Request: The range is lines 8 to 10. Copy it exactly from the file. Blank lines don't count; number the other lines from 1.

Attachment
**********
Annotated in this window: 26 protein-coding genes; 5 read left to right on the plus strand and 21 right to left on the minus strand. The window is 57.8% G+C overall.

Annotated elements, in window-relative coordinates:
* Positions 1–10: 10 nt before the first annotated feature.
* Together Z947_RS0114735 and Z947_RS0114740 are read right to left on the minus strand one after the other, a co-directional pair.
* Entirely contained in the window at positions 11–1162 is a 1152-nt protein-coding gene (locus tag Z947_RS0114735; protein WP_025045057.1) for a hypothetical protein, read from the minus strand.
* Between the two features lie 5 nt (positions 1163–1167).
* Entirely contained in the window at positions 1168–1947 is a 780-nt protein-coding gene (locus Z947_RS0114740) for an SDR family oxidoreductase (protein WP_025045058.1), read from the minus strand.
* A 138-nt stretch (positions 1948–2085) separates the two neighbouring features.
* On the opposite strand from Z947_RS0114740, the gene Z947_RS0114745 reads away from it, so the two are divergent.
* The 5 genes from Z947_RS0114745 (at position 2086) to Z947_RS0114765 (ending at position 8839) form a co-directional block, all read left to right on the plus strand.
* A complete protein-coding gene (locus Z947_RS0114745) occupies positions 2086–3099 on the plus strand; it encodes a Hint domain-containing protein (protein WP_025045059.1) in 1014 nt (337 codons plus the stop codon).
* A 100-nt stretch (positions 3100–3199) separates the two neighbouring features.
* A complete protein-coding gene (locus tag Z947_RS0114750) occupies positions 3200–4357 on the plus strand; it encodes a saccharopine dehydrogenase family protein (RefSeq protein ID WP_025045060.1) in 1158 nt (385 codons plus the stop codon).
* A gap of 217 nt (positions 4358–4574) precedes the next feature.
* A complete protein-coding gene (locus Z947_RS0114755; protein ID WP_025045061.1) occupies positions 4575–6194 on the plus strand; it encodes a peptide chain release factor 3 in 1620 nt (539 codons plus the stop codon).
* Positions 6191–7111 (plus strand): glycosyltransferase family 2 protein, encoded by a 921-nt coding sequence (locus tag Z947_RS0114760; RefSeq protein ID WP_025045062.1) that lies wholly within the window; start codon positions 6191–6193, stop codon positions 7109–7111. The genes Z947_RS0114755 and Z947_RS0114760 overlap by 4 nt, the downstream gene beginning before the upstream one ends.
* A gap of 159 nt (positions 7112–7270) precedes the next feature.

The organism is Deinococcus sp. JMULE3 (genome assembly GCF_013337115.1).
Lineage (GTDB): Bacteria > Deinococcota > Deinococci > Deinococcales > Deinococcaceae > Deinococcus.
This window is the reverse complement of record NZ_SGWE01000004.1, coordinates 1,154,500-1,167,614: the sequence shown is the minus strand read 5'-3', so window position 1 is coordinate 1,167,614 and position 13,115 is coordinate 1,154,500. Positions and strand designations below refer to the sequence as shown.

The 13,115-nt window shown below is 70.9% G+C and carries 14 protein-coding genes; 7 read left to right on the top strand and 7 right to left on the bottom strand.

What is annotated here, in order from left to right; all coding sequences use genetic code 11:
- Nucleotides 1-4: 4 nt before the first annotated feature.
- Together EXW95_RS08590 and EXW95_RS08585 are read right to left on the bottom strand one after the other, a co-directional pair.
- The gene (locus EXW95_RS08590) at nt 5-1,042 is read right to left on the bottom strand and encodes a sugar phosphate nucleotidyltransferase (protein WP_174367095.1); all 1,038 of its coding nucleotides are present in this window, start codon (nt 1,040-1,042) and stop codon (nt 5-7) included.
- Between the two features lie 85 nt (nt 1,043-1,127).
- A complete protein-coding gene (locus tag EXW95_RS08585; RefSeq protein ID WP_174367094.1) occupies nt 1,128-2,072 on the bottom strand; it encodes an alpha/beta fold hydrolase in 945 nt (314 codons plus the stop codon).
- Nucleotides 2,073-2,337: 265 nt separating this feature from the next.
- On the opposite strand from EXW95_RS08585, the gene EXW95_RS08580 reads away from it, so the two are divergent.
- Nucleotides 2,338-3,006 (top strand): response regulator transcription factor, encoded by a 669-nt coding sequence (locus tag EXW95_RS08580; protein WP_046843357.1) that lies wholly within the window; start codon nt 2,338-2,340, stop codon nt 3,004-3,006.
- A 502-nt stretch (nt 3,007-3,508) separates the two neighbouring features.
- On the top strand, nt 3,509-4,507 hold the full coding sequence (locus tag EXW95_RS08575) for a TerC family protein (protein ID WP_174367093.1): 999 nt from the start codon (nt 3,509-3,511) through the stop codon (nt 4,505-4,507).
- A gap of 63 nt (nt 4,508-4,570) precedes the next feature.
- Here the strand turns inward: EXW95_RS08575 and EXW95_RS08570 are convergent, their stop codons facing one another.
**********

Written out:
* A 138-nt stretch (positions 1948–2085) separates the two neighbouring features.
* On the opposite strand from Z947_RS0114740, the gene Z947_RS0114745 reads away from it, so the two are divergent.
* The 5 genes from Z947_RS0114745 (at position 2086) to Z947_RS0114765 (ending at position 8839) form a co-directional block, all read left to right on the plus strand.